Approximately 75% of the adult world population is estimated to be unable to digest lactose. The ability to make lactase as an adult varies between populations. The largest prevalence of lactate production into adulthood is found in populations of northern Europeans descent and among some African tribes. This ability has been frequently linked with 2 single base pair changes found commonly in  northern Europeans or in people of northern European descent. The 2 single base pair mutations can be found in the same region of the human genome. The base change most closely associated with adult lactase expression in Europeans, changes a cytosine 13,910 base pairs upstream of the lactase gene to a thymine. Evidence suggests that although Cytosine-to-thymine change is in a different gene, it affects the regulation of lactase gene transcription. However, the potential causes of lactose intolerance extends beyond the 2 mentioned commonly found single base pair mutations; there are various single base pair changes linked to this inability of adults to express lactase. 

Examination of the sequence of the genomic DNA surrounding these different single base pair changes comparative to different populations revealed that a number of the changes arose independently in different populations. Studying the DNA sequence of the human genome generates an understanding of the origin of many of these mutations occurrence. Mutations are found in populations located where the mutation originally arose as well as other populations. Migration patterns have had an impact on where the mutation that allows for lactase production into adulthood is found. The most common mutation first arose in northern Europe, most likely in what is now known as Sweden, but is now found in populations in other parts of the world. The most common mutation is found at fairly high frequency in Swedish populations, yet decreases in frequency further east and south in Europe. This is likely a result of the uneven population spread across Europe, meaning the mutation arose sporadically. 

Evolutionary advantages to adult lactase production

It is estimated that humans began to consume milk from other animals approximately 9,000 years ago in the Middle East. It is suggested that during this time cheese making also began. This is important to note as there are cheeses that contain minimal to no lactose and could have potentially been eaten by people with low levels of lactase production. It is currently believed that human’s ability to produce the lactase enzyme into adulthood arose after dairying practices began. Those not producing lactase into adulthood would have benefited from dairying practices that produced cheese with little to no lactose. However, populations that expressed lactase into adulthood would have had access to the milk as well as a broader variety of cheeses. This had the potential to allow them as well as their offspring a selective advantage, which would have led to the spread of the allele in the population.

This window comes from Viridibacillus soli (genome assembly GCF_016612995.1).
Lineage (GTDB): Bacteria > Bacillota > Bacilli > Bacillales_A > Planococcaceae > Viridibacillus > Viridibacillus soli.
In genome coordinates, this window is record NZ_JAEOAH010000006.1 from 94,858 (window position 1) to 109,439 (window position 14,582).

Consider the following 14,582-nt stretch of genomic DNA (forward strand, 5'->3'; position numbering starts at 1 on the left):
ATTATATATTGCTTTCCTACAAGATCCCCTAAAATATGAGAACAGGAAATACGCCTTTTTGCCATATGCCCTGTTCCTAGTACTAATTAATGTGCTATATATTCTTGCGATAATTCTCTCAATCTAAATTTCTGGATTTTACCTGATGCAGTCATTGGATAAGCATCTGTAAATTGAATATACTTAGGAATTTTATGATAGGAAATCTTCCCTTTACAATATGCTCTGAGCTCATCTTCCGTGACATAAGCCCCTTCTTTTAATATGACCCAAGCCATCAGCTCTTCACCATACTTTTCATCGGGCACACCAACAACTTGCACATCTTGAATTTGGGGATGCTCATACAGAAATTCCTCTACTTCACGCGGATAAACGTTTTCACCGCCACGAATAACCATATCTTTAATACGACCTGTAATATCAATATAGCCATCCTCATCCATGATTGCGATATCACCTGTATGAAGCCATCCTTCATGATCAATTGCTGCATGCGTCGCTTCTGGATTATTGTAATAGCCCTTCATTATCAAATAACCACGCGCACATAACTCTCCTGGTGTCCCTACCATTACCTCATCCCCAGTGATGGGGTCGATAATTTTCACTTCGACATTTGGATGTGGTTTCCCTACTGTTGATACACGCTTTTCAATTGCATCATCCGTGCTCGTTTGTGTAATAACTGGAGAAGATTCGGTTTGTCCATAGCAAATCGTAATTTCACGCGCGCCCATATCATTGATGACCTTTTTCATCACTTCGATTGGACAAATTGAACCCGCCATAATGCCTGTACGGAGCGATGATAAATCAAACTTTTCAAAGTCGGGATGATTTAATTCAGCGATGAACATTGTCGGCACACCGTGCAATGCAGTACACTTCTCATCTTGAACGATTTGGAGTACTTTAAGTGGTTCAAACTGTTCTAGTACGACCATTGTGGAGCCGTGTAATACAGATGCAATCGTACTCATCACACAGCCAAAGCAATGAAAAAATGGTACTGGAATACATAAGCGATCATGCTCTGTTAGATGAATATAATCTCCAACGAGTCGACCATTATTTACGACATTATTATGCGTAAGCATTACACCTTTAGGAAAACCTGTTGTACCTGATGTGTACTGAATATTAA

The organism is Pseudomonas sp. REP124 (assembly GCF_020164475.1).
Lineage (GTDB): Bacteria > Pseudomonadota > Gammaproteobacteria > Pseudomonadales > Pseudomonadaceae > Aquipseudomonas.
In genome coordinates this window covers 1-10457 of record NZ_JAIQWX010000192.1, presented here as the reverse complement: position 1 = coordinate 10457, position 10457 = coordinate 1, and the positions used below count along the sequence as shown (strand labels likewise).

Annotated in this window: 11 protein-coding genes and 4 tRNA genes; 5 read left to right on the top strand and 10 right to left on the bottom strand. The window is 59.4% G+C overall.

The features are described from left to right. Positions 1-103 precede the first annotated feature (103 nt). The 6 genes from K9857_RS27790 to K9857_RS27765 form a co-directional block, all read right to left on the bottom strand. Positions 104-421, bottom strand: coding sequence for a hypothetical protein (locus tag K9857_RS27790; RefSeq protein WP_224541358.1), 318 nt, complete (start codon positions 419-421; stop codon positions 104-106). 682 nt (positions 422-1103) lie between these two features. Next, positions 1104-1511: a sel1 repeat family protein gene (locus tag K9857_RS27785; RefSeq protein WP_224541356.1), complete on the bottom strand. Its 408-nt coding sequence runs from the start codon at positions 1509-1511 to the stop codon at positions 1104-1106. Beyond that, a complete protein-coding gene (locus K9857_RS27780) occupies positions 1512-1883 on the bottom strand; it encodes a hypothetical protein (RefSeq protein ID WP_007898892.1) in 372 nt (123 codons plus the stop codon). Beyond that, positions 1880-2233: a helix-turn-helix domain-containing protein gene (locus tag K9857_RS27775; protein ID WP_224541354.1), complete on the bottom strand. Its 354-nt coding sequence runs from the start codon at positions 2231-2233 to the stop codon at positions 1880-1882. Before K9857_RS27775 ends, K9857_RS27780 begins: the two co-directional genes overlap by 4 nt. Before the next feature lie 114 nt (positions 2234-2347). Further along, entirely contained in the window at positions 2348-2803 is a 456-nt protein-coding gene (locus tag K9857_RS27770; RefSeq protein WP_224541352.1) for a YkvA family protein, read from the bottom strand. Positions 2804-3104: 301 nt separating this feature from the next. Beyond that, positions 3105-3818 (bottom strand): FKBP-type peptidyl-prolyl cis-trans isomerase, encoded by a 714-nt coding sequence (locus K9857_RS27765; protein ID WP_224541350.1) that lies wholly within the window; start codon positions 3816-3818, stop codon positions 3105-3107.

Curry A. 2013. The Milk Revolution. Nature, Vol. 500: 20–22. Campbell A.K., Waud J.P., Matthews S.B. 2009. The Molecular Basis of Lactose Intolerance. Science Progress, 92(3/4): 241–287. doi:10.3184/003685009X12547510332240. Ingram C.J.E., Mulcare C.A., Itan Y., Thomas M.G., Swallow D.M. 2009. Lactose Digestion and the Evolutionary Genetics of Lactase Persistence. Human Genetics, Vol. 124: 579–591. doi:10.1007/s00439- 008-0593-6. Lomer M.C.E., Parkes G.C., Sanderson J.D. 2008. Review Article: Lactose Intolerance in Clinical Practice —Myths and Realities. Alimentary Pharmacology and Therapeutics, Vol. 27: 93–103. doi:10.1111/j.1365- 2036.2007.03557.x. Mattar R., Ferraz de Campos Mazo D., Carrilho F.J. 2012. Lactose Intolerance: Diagnosis, Genetic, and Clinical Factors, Clinical and Experimental Gastroenterology. Vol. 5: 113–121. Tishkoff S.A., Reed F.A, Ranciaro A., Voight B.F., Babbitt C.C., Silverman J.S., Powell K., Mortensen H.M., Hirbo J.B., Osman M., Ibrahim M., Omar S.A., Lema G., Nyambo T.B., Ghori J., Bumpstead S., Pritchard J.K., Wray G.A., Deloukas P. 2007. Convergent Adaptation of Human Lactase Persistence in Africa and Europe. Nature Genetics, Vol. 39(1): 31–40. doi:10.1038/ng1946.